Reviews from Kane’s Solo CD: A Moment of Joy
“Her [Kane’s] accompanist Kristof Van Gryspeer is always sympathetic and responsive to both Kane’s voice and the wide variety of moods and styles represented on this CD. This is a CD to enjoy in the company of a gifted and enthusiastic singer: it explores ground rarely traversed by better known artists. A singular pleasure.” John France for Music Web International & The Land of Lost Content British Music Blog [http://landoflostcontent.blogspot.com]
“Graced with the sensitive yet powerful piano playing of Kristof Van Gryspeer, this series of art songs and arias brings phrase after phrase of artful music in the true spirit of the art song, which calls for a performance of both the voice and the piano as opposed to merely songs that are accompanied. . . . the clear and vibrant soprano tones practically lull the listener into a meditative state until the singer intones a brilliant high note so effortlessly as to melt away the meditative state and spin a sound that dazzles. . . . The project is easy listening at its most sophisticated, and includes brilliance from beginning to end.” Rich McKinney from “Multiple Moments of Joy”
Reviews from Kane’s performance as Micaela in La tragédie de Carmen
Kane sings with “…crystal clear voice and impeccable technique…” LA Culture Spot Magazine Theodore Bell (La tragédie de Carmen)
“Her [Kane’s] voice was so powerful and soothing that all her minimal moments on stage were a pleasure to the ear. … Kristof Van Gryspeer, who conducts the orchestra, does an excellent job in capturing the mood of every moment on the stage.” Miguel Lopez (Pasadena City College Courier, April 29, 2009)
Review of Kristof and Kane’s Classical Cabaret show: Duel Duet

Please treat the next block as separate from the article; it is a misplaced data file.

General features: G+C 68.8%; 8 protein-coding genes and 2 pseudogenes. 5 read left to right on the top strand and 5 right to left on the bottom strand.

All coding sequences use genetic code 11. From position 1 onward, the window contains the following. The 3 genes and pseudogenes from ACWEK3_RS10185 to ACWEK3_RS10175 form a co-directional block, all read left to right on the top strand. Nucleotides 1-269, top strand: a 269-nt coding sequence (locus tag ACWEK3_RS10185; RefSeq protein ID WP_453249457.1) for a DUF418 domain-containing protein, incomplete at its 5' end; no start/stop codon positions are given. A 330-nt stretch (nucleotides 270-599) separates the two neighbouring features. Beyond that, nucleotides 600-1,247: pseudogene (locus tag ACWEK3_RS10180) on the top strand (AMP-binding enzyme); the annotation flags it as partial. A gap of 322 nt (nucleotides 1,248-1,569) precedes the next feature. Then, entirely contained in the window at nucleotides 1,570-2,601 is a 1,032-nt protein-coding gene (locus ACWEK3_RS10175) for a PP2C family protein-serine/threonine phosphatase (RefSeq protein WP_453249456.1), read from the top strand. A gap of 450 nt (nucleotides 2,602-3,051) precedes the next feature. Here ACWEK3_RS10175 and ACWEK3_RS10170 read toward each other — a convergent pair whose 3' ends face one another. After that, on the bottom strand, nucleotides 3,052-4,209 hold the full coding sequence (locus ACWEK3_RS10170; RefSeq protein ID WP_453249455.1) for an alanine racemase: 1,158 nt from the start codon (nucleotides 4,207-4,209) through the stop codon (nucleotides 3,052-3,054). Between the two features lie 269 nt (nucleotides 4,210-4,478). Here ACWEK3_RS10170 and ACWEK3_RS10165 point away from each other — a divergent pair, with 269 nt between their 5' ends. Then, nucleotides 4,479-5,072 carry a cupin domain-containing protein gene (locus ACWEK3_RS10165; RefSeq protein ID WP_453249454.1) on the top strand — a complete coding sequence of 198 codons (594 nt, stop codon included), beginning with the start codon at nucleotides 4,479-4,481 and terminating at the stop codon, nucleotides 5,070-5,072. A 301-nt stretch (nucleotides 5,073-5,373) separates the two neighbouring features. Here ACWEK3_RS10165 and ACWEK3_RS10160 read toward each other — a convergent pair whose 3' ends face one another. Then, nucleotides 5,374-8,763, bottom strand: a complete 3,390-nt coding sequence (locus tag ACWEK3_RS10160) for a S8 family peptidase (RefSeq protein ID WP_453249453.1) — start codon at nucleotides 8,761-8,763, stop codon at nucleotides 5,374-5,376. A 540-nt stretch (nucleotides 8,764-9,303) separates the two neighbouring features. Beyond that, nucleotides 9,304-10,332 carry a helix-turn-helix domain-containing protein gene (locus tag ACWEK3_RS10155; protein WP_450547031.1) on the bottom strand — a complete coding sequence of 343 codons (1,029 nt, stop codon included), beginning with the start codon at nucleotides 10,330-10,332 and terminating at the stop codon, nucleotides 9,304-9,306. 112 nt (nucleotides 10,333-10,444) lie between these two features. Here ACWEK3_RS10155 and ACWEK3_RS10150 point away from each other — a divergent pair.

Both Kristof Van Grysperre and Susan Kane hold doctorates in music from from distinguinshed conservatories: Kristof from USC, and Kane from the Cincinnati Convervatory of Music. This show, directed by Belgian film director, Lieven Debrauwer, has been presented at the Tinnenpot Theatre in Ghent, and made its Los Angeles premiere at The Gardenia in October, where it stunned those in attendance through the sheer musical command of these two performers.
Scripted as farce, its storyline serves as a clever vehicle to present such divergent yet juicy fare as material from Sondheim’s Company along with selections from Piaf and Puccini to Betty Boop to the piloerecting Flower Duet from Lakmé—perhaps even more affecting heard in the intimacy of The Gardenia than at The Walt Disney Concert Hall.
Less “Ricky and Lucy go to the opera,” and more “Victor Borge and Anna Russell come to The Gardenia,” their show has an appeal that extends not only to regular Gardeniaphiles but also to any of the town’s classical music enthusiasts who appreciate a healthy dose of sophisticated musical humor. (Cabaret West Newsletter November 2012)